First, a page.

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NOAA, partners find about 98% decline in VOCs concentrations in LA Basin over last 50 years despite 3x increase in use of gasoline and diesel

A scatter plot of CO, as a tracer for pollution, versus CO2, as a tracer for the amount of combustion, for 2002 and 2010. Even though the CO2 enhancements over background were comparable in the two years, about 25 ppm in 2002 and 35 ppm in 2010, the ∆CO/∆CO2 ratio for this flight track segment decreased from 24.5 ppbv/ppmv to 10.7 ppbv/ppmv. Source: Warneke et al. Click to enlarge.

In California’s Los Angeles Basin, levels of volatile organic compounds (VOCs) pollutants have decreased by about 98% since the 1960s, even as area residents now burn approximately three times as much gasoline and diesel fuel. Between 2002 and 2010 alone, the concentration of VOCs dropped by half, according to a new study by NOAA scientists and colleagues, published in the AGU’s Journal of Geophysical Research.

VOCs, primarily emitted from the tailpipes of vehicles, are a key ingredient in the formation of ground-level ozone which, at high levels, can harm people’s lungs and damage crops and other plants. The magnitude of the drop in VOC levels was surprising, even to researchers who expected some kind of decrease resulting from California’s longtime efforts to control vehicle pollution.

The reason is simple: cars are getting cleaner. Even on the most polluted day during a research mission in 2010, we measured half the VOCs we had seen just eight years earlier. The difference was amazing.

—lead author Carsten Warneke, Ph.D., Cooperative Institute for Research in Environmental Sciences (CIRES) at the University of Colorado Boulder

The 98% drop in VOCs in the last 50 years does not mean that ozone levels have dropped that steeply; the air chemistry that leads from VOCs to ozone is more complex than that. Ozone pollution in the Los Angeles Basin has decreased since the 1960s, but levels still don’t meet ozone standards set by the Environmental Protection Agency.

Requirements for catalytic converters, use of reformulated fuels less prone to evaporate, and improved engine efficiency of new vehicles have all likely contributed to overall declines in vehicle-related pollution, including VOCs.

For the new study, Warneke and his colleagues evaluated Los Angeles air quality measurements from three sources: NOAA-led research campaigns in 2002 and 2010, which involved extensive aircraft sampling of the atmosphere; datasets from other intensive field campaigns reaching back five decades; and air quality measurements from the California Air Resources Board monitoring sites, which reach back two to three decades.

Detailed VOC measurements from two aircraft campaigns in the LA basin in 2002 and 2010 were used to show that VOC emissions have been reduced by about a factor of two in those eight years. Literature data and data from the monitoring network in the LA basin were used to show that the mixing ratios of VOCs and CO have declined almost two orders of magnitude since 1960 at an average annual rate of about 7.5% even though the fuel sale in California increased by about a factor of three over the same time period.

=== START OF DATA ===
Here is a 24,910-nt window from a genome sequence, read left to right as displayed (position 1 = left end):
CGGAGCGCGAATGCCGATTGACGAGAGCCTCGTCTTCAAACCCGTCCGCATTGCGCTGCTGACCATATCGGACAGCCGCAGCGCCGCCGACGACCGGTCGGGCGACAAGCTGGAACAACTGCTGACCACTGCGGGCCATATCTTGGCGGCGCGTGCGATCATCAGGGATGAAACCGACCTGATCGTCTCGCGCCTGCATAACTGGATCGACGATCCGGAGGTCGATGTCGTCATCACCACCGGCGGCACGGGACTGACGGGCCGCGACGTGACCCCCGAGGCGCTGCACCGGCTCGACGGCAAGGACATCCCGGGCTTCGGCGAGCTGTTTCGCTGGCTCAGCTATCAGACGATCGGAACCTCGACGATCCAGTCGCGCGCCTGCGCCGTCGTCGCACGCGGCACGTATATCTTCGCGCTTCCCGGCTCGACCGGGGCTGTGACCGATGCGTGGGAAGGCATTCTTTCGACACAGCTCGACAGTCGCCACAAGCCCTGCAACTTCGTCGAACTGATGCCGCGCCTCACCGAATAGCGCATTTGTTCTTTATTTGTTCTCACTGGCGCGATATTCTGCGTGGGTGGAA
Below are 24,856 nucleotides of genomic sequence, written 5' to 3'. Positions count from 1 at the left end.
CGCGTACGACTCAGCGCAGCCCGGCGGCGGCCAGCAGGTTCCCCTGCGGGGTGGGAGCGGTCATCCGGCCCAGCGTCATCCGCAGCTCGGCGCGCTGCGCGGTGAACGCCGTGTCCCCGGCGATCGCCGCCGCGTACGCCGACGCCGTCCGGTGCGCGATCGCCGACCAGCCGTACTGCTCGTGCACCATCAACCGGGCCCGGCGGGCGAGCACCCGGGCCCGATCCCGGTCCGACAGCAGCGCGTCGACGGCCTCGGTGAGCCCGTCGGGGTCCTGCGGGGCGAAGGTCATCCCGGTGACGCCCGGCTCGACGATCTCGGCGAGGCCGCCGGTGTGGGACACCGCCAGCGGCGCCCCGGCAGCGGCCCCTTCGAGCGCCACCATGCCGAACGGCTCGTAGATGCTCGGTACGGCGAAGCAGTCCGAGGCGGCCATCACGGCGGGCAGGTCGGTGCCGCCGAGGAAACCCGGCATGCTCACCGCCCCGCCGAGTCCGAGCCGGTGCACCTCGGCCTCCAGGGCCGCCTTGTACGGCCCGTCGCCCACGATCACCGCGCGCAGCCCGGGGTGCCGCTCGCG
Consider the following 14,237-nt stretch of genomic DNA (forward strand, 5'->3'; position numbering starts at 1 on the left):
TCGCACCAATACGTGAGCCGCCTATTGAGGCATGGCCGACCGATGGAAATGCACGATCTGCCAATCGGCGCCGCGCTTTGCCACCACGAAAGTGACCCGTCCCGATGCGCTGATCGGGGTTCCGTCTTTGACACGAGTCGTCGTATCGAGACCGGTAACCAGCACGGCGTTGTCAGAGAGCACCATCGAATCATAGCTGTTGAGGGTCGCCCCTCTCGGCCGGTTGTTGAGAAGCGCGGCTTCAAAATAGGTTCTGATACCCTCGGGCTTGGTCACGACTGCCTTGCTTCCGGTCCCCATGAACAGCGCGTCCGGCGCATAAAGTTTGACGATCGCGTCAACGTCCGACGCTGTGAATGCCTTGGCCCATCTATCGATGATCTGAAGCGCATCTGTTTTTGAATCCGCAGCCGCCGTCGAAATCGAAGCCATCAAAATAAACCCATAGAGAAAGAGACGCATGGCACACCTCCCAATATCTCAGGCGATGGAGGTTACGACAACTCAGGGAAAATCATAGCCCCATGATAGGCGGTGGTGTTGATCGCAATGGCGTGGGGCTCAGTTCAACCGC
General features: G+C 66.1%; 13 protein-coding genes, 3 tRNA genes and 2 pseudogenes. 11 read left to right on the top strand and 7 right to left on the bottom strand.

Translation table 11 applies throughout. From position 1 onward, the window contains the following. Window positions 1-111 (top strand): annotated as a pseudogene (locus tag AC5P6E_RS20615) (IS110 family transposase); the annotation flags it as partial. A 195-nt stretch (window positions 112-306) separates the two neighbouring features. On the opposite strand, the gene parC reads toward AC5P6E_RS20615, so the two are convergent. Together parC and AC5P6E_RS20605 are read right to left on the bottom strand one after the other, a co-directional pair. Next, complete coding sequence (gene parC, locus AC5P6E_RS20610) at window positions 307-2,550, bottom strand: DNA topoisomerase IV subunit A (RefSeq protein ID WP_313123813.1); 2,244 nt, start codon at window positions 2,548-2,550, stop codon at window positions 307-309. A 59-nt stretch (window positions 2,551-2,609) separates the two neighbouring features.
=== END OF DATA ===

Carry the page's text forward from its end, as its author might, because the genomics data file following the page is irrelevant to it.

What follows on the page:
VOC/CO ratios have been remarkable constant in this time period despite the introduction of the catalyst and reformulated and oxygenated gasoline. This indicates that the main VOC source in the LA basin is likely gasoline vehicle emission. Ethane and propane have decreased more slowly than all other VOCs indicating that after the large reduction in vehicle emissions other sources such as the use and production of natural gas can have a significant contribution to ambient mixing ratios.

A comparison with London found that VOC mixing ratios in 2008 are at about the same level in both cities, but in London a much stronger decrease from higher mixing ratios in 1998 has led to the current mixing ratios. This suggests that the early implementation of VOC emission reduction strategies in California clearly has led to improved air quality earlier on compared to London.

—Warneke et al.

Another recent study led by CIRES and NOAA researchers and published online 4 August in Geophysical Research Letters has shown that one VOC, ethanol, is increasing in the atmosphere, consistent with its increasing use in transportation fuels.

Warneke said that he would expect the decrease in emissions of VOCs by cars to continue in Los Angeles, given that engine efficiency continues to improve and older, more polluting vehicles drop out of the fleet of all vehicles on the road.


  • Warneke, C., J. A. de Gouw, J. S. S. Holloway, J. Peischl, T. B. B. Ryerson, E. L. Atlas, D. R. Blake, M. K. Trainer, and D. D. D. Parrish (2012), Multi-Year Trends in Volatile Organic Compounds in Los Angeles, California: Five Decades of Decreasing Emissions, J. Geophys. Res., doi: 10.1029/2012JD017899, in press



Even in the north of the country;

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